Q: ​How important is the BBT ppb readings on the D.O. sensors? I have been using 99.999% nitrogen which was given to me by Hamilton to zero the sensors. When I look at the specs of the gas, it says that it can have < than 2ppm o2. I am not sure that is good enough if we are trying to zero and read ppb? Even the 99.9999% can still have .5ppm O2? I have a hard time understanding the correlation of O2 in nitrogen (ppm) and O2 in beer (ppb). Is there a calculation I can use to prove this out? Also the “0” calibration and the span “210000ppm 0r 21% O2”  seems like a huge span to then try and read accurately in the ppb range. If I could find it, I would love to get a “standard” D.O in solution of 25ppb to verify calibration.

A: Extremely important - decreasing DO in the BBT is absolutely necessary to produce the best possible beer. Most DO meters for this application are accurate to about +/-1 ppb.

For both gas phase and liquid phase (DO), the O2 content can be expressed in the unit ppm (which is very confusing). However, the unit for gas is ppm vol/vol and the unit for liquid (DO) ppm m/m, so these are completely different units. As rule of the thumb, the conversion of ppm vol/vol and ppm m/m is 20,000:1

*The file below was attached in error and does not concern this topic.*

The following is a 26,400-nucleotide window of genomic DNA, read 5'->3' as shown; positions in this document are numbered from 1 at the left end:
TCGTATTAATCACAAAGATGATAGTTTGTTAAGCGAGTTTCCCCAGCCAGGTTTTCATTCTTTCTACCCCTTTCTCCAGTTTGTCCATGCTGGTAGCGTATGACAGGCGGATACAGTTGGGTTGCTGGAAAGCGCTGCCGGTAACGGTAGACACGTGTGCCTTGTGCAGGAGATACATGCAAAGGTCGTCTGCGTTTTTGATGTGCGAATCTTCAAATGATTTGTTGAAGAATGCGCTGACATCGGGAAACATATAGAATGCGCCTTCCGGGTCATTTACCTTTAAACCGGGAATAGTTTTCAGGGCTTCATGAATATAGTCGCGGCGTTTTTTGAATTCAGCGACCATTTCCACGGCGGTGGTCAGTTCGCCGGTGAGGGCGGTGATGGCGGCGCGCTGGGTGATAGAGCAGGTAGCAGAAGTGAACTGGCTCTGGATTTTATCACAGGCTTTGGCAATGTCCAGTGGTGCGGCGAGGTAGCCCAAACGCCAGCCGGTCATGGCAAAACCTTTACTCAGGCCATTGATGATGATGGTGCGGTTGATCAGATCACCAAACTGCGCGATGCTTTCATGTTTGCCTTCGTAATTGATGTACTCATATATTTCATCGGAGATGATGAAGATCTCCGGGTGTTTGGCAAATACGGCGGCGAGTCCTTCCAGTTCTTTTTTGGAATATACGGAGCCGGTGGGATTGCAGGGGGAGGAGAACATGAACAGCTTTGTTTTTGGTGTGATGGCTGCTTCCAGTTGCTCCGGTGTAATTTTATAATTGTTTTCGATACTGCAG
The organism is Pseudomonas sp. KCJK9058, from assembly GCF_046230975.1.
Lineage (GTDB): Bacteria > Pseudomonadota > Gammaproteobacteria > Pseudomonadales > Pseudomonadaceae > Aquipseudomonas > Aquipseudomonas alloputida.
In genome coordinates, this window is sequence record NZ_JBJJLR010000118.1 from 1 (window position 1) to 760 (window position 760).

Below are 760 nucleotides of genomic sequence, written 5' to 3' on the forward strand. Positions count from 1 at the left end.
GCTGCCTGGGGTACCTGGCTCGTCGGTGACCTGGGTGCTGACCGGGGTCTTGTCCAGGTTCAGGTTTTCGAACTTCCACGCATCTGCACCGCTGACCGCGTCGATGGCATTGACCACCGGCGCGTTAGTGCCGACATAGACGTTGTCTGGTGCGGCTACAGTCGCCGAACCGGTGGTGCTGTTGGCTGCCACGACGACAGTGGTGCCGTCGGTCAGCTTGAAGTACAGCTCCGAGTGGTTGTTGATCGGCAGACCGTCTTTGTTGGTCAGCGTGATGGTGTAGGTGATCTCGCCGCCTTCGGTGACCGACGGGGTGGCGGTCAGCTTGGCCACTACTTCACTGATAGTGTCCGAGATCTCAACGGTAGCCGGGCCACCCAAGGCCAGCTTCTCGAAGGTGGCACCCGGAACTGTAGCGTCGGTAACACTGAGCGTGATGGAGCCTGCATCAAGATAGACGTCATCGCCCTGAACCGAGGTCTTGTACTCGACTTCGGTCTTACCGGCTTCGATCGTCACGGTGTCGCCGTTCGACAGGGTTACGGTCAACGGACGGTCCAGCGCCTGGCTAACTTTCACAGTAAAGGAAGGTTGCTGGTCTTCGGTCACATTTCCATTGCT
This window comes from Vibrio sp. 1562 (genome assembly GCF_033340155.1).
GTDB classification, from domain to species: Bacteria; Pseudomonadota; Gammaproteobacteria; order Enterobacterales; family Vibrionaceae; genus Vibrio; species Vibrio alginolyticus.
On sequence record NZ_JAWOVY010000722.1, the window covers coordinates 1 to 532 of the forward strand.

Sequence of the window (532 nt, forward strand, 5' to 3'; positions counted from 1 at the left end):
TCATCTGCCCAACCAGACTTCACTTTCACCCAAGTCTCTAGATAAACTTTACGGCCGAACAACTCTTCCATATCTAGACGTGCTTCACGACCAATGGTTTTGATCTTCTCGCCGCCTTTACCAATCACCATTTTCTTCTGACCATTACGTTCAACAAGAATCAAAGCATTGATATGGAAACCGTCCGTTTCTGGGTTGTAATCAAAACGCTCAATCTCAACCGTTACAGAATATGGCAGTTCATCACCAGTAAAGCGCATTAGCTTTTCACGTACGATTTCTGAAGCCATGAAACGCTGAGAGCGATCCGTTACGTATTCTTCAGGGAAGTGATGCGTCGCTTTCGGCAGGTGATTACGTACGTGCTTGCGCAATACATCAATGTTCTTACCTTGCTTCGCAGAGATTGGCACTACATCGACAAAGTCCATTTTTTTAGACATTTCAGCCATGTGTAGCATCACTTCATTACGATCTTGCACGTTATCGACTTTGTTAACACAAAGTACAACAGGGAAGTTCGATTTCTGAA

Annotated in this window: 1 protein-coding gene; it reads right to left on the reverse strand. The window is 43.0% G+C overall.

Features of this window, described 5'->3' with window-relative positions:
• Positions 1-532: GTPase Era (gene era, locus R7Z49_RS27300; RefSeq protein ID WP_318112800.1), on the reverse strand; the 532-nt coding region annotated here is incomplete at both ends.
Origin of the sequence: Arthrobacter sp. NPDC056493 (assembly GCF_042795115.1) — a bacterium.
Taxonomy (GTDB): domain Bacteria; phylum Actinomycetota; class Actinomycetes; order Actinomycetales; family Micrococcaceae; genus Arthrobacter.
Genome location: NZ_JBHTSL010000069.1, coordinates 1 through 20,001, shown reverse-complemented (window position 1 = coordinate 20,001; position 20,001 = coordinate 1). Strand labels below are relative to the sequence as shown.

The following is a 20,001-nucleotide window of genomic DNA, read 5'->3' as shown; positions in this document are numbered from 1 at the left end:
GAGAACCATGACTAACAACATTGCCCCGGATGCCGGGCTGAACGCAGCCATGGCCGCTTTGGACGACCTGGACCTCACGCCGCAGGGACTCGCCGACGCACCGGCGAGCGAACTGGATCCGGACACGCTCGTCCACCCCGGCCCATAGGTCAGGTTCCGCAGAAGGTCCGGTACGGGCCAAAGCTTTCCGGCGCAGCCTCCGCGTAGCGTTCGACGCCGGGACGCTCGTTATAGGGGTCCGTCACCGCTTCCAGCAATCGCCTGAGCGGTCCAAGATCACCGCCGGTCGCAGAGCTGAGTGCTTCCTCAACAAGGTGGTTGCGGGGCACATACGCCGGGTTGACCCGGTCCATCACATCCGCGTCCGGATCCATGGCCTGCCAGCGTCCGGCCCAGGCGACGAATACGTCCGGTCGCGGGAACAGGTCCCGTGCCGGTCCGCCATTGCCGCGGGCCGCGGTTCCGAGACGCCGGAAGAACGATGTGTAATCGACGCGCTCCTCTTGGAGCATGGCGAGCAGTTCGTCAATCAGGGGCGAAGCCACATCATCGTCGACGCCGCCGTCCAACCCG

Taking your specification of the class 5.0 nitrogen with a purity of 99.999% which still can have < 2ppm O2. These are 2 ppm vol/vol and equals 2/20,000 is 0,0001 ppm m/m = 0,1 ppb m/m DO. This gas is perfectly suited for performing a zero point calibration/verification. There are procedures for creating "liquid zero" standards, but this is less accurate than using the gas standard that you already have.

It may be challenging to create or purchase a 25ppb liquid standard. An option could be requesting a certified (or even better) accredited gas mixture of N2 with an O2 content of 50 ppm vol/vol which equals approx. 25ppb m/m DO (check its availability). During the O2 verification it's important that the gas and O2 meter have a very similar temperature and the gas flow is low, so you do not have pressure build up in the O2 meter.